A dark pattern, also known as deceptive design pattern, is where “a user interface that has been carefully crafted to trick users into doing things, such as buying overpriced insurance with their purchase or signing up for recurring bills”.
Harry Brignull, a user experience designer came up with this term in 2010 and created a website where Brignull addresses the growing issue of deceptive design practices that happen on various digital platforms.
As defined by Central Consumer Protection Authority (CCPA), dark patterns are “any practices or deceptive design patterns using UI/UX (user interface/user experience) interactions on any platform; designed to mislead or trick users to do something they originally did not intend or want to do; by subverting or impairing the consumer autonomy, decision making or choice; amounting to misleading advertisement or unfair trade practice or violation of consumer rights.”
Now, the CCPA has notified Guidelines for Prevention and Regulation of Dark Patterns, 2023, issued under section 18 of the Consumer Protection Act, 2019, in the Official Gazette on November 30.
Department of Consumer Affairs (DoCA) along with the Advertising Standards Counsil of India (ASCI) conducted an interactive consultation with stakeholders on “dark patterns.”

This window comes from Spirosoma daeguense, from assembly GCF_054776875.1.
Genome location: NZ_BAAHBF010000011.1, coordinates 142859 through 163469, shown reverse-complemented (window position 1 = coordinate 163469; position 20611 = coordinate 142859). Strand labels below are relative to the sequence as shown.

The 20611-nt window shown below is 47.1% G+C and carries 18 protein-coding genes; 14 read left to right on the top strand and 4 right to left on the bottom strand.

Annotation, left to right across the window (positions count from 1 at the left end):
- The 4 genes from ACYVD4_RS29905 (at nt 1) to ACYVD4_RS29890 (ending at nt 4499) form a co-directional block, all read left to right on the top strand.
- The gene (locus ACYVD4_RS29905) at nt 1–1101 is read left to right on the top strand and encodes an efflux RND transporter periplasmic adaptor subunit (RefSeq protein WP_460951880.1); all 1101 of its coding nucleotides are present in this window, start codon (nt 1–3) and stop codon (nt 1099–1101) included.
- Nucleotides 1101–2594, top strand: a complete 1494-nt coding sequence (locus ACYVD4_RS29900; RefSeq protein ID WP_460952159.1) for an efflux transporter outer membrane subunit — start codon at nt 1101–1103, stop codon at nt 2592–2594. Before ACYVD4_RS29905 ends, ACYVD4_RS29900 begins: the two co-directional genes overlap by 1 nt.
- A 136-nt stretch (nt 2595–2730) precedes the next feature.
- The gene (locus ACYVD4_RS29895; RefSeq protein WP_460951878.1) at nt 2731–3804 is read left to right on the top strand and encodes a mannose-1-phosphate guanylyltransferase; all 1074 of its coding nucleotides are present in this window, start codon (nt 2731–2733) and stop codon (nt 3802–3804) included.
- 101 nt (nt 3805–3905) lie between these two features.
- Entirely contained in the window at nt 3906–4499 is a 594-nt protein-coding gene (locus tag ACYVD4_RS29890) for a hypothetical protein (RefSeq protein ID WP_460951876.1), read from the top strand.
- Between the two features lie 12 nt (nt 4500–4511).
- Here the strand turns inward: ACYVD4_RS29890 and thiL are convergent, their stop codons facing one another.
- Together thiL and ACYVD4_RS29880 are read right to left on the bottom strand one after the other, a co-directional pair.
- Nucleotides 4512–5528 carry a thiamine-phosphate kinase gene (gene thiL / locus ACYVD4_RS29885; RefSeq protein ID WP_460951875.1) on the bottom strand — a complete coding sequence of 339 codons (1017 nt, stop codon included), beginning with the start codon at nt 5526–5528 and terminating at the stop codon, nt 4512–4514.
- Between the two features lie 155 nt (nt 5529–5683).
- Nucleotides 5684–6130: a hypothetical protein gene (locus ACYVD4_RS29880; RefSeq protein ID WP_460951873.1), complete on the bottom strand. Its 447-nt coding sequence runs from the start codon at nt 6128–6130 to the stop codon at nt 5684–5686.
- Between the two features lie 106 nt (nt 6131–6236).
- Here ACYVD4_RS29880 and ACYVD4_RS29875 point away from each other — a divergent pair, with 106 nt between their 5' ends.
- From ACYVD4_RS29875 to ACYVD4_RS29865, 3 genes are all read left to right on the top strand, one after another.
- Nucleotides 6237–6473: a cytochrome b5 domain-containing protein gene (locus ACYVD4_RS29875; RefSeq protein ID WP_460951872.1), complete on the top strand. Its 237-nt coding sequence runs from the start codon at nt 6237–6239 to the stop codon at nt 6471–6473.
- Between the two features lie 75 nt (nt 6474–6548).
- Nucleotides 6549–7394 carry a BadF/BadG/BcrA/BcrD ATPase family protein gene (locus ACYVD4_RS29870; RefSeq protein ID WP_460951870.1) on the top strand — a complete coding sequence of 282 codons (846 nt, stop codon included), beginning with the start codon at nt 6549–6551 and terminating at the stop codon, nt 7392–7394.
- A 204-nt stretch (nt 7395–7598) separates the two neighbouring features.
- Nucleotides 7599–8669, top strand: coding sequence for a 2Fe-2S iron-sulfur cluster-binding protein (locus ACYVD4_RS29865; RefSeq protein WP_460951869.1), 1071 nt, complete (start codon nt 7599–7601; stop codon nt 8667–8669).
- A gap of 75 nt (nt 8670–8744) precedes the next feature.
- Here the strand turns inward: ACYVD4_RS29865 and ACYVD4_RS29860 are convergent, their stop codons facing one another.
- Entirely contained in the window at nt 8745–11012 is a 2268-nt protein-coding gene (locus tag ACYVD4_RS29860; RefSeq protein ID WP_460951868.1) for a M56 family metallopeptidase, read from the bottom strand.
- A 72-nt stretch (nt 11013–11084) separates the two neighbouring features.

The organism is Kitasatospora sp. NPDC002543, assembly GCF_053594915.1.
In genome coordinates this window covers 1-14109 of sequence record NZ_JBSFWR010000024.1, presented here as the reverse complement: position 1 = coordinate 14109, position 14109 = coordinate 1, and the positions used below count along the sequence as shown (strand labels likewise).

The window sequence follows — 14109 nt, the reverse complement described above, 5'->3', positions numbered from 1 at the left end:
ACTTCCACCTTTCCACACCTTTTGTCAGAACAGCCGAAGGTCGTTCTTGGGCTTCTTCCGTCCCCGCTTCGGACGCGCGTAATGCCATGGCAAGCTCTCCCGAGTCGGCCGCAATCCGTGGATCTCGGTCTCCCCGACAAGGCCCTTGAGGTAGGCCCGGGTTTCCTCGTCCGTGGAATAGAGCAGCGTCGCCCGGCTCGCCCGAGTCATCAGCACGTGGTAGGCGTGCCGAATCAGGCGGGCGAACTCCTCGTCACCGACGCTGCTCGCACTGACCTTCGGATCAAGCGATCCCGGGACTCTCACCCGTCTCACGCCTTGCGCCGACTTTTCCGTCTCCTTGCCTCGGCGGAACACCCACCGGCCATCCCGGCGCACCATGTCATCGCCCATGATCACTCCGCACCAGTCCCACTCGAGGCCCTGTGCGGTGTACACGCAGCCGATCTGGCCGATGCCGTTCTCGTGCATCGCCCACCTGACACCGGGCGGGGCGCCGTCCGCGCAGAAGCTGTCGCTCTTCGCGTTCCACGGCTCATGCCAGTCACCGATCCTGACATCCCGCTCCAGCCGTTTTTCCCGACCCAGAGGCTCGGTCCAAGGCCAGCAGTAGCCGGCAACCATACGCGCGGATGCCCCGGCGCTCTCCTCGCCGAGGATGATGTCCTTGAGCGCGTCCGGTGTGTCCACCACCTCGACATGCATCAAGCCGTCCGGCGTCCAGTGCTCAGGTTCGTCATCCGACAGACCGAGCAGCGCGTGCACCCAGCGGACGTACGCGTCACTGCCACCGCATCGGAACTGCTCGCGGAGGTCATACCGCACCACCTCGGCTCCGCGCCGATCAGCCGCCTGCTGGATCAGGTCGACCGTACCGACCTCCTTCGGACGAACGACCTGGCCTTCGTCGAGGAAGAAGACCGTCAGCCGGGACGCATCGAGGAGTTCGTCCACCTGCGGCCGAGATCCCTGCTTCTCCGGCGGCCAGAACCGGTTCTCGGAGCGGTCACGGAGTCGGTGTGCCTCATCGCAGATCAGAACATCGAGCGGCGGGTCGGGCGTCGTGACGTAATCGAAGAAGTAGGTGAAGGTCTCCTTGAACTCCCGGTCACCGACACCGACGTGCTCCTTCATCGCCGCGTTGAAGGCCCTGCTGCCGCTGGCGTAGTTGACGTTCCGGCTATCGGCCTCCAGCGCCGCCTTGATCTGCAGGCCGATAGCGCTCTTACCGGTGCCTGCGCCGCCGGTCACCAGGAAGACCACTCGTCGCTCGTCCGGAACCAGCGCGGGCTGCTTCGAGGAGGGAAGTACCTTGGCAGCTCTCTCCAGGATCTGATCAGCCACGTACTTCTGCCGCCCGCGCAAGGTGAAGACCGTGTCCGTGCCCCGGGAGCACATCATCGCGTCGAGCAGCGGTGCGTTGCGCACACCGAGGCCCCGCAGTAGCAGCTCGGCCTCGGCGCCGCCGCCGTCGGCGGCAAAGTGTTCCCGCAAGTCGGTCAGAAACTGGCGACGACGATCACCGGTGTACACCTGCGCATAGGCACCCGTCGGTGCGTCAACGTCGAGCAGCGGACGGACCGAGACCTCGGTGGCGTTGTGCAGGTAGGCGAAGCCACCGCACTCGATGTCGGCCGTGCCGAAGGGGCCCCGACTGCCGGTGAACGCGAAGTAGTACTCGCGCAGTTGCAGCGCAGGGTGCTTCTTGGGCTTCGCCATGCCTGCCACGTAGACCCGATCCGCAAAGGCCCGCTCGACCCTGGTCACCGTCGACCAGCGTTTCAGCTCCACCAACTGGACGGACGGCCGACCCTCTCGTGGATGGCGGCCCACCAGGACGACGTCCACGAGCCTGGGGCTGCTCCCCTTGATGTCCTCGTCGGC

The report has draft Guidelines on Prevention and Regulation of Dark Patterns.
Falsely stating or implying the sense of urgency or scarcity so as to mislead a user into making an immediate purchase or take an immediate action, which may lead to purchase.
Inclusion of additional items such as products, services, payments to charity/donation at the time of checkout from a platform, without the consent of the user, such that the total amount payable by the user is more than the amount payable for the product or the service chosen by the user.
Using a phrase, video, audio, or any other means to create a sense of fear or shame or ridicule or guilt in users’ mind, so as to nudge the user to act in a certain way that results in the user purchasing a product or service from the platform or continuing a subscription of a service.
Forcing a user into taking an action that would require the user to buy any additional good or subscribe or sign up for an unrelated service, in order to buy or subscribe to the product originally intended by the use.
A design element that manipulates the user interface in ways that highlights certain specific information and obscures other relevant information relative to the other information, to misdirect a user from taking an action desired by her.
The practice of advertising a particular outcome based on the users’ action but deceptively serving an alternate outcome.
A dark pattern due to which users face an overload of requests, information, options or interruptions unrelated to the intended purchase of good or services which disrupts the intended transaction.